NOAA's Response and Restoration Blog

An inside look at the science of cleaning up and fixing the mess of marine pollution


3 Comments

How Do You Keep Killer Whales Away From an Oil Spill?

This is a guest post by Lynne Barre of NOAA Fisheries.

Two killer whales (orcas) breach in front a boat.

NOAA developed an oil spill response plan for killer whales that includes three main techniques to deploy quickly to keep these endangered animals away from a spill. (NOAA)

I sleep better at night knowing that we have a plan in place to keep endangered Southern Resident killer whales away from an oil spill. Preventing oil spills is key, but since killer whales, also known as orcas, spend much of their time in the busy waters around Seattle, the San Juan Islands, and Vancouver, British Columbia, there is always a chance a spill could happen.

The Southern Residents are a small and social population of killer whales, so an oil spill could have major impacts on the entire population if they were in the wrong place at the wrong time.

We’ve learned from past experience with the 1989 Exxon Valdez oil spill that killer whales and other marine mammals don’t avoid oiled areas on their own and exposure to oil likely can affect their populations. New information on impacts from the 2010 Deepwater Horizon oil spill on bottlenose dolphins (a close relative of killer whales) gives us a better idea of how oil exposure can affect the health and reproduction of marine mammals.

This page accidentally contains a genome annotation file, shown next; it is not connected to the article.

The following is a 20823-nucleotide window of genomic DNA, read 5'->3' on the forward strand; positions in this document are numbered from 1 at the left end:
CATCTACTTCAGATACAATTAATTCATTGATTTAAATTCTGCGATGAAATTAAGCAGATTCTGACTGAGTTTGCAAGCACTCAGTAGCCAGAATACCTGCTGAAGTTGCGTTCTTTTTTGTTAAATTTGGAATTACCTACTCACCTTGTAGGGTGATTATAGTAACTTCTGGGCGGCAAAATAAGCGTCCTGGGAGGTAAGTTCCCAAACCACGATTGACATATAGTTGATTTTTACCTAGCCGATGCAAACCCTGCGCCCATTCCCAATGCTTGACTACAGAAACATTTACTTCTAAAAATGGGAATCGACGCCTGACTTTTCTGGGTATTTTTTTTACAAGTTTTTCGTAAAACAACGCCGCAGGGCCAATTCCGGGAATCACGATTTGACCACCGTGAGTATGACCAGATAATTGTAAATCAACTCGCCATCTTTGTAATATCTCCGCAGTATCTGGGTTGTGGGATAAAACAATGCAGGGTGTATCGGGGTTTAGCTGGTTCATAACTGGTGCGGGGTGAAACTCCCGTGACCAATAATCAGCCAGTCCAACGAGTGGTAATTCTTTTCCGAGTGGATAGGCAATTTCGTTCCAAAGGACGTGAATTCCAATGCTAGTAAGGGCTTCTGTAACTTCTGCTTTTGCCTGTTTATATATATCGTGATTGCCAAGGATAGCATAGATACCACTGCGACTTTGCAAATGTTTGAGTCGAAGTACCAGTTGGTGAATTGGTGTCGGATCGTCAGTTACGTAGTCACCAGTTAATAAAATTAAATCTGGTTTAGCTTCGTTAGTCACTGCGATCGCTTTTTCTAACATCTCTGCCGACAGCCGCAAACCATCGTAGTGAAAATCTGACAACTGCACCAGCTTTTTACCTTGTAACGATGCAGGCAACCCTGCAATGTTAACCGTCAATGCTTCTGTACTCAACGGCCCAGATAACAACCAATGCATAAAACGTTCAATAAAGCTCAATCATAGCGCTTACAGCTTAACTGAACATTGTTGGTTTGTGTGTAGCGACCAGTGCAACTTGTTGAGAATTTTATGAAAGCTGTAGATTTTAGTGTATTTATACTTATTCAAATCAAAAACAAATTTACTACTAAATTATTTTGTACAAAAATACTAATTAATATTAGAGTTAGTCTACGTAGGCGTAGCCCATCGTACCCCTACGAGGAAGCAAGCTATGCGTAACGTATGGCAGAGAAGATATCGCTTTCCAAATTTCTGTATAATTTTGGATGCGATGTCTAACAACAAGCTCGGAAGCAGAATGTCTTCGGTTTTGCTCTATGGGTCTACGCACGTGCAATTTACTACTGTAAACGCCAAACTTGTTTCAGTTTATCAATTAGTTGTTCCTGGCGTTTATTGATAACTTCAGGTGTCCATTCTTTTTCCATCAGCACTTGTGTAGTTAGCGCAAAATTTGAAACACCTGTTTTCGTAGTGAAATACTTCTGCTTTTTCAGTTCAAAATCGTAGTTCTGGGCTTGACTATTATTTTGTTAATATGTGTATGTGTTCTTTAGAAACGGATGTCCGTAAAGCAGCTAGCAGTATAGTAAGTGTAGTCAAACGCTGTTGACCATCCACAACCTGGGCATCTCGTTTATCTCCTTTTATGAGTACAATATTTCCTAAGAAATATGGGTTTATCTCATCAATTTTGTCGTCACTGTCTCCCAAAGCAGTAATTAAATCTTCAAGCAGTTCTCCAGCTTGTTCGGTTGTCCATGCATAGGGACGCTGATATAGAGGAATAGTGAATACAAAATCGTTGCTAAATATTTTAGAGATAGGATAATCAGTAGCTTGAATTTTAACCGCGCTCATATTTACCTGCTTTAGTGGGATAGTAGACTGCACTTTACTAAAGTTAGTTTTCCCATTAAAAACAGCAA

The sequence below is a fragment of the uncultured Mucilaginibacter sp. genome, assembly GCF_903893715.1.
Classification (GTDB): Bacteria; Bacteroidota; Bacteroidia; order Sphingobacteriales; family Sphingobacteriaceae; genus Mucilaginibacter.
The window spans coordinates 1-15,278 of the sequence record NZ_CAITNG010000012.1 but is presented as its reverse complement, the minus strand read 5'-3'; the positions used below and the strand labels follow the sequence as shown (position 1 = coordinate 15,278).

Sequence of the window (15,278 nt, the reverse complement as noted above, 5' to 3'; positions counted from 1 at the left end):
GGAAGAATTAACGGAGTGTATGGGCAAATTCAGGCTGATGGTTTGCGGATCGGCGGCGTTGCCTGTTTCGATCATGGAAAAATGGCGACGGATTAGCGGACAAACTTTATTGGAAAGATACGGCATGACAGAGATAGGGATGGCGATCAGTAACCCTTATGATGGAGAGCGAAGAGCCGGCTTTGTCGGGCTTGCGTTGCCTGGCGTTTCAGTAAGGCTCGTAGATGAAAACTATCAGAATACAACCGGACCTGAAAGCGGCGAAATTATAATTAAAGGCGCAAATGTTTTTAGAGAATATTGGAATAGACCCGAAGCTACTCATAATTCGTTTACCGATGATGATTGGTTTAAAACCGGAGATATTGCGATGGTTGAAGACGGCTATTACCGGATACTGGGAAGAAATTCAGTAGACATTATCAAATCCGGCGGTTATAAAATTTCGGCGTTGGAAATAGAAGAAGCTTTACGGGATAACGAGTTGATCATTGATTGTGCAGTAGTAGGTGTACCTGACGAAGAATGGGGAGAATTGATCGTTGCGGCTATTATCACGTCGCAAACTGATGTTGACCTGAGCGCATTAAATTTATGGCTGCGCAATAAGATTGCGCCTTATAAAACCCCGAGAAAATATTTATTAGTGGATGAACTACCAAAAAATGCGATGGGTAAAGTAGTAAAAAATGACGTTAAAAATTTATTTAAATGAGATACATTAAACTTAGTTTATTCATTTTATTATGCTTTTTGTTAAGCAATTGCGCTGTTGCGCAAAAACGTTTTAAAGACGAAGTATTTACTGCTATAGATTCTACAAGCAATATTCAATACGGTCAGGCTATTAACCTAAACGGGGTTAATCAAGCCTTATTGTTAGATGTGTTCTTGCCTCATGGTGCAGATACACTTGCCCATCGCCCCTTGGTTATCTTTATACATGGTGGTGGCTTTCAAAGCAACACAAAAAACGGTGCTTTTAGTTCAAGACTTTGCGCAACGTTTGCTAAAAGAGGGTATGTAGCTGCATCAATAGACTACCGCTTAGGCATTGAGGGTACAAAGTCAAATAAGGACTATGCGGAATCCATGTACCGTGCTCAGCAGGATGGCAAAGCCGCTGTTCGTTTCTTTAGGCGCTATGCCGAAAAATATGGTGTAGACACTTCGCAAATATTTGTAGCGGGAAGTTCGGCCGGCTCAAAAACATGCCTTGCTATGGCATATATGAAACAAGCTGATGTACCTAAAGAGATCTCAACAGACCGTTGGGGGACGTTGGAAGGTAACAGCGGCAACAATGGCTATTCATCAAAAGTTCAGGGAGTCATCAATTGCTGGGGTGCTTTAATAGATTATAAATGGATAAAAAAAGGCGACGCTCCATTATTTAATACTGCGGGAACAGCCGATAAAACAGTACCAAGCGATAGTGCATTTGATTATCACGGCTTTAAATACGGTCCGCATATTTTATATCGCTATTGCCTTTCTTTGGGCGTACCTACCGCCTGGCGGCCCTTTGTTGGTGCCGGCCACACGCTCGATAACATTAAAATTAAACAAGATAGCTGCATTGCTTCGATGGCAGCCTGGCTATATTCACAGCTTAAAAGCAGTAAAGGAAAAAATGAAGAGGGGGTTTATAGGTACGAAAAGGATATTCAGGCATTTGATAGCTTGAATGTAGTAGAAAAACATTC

Oil spills are a significant threat to the Southern Resident population, which totals less than 90 animals, and the 2008 recovery plan [PDF] calls for a response plan to protect them. We brought experts together in 2007 to help us identify tools and techniques to deter killer whales from oil and develop a response plan so that we’d be prepared in case a major oil spill does happen.

The Sound of Readiness

Killer whales are acoustic animals. They use sound to communicate with each other and find food through echolocation, a type of biosonar. Because sound is so important, using loud or annoying sounds is one way that we can try to keep the whales away from an area contaminated with oil. We brainstormed a variety of ideas based on experience with killer whales and other animals and evaluated a long list of ideas, including sounds, as well as more experimental approaches, such as underwater lights, air bubble curtains, and hoses.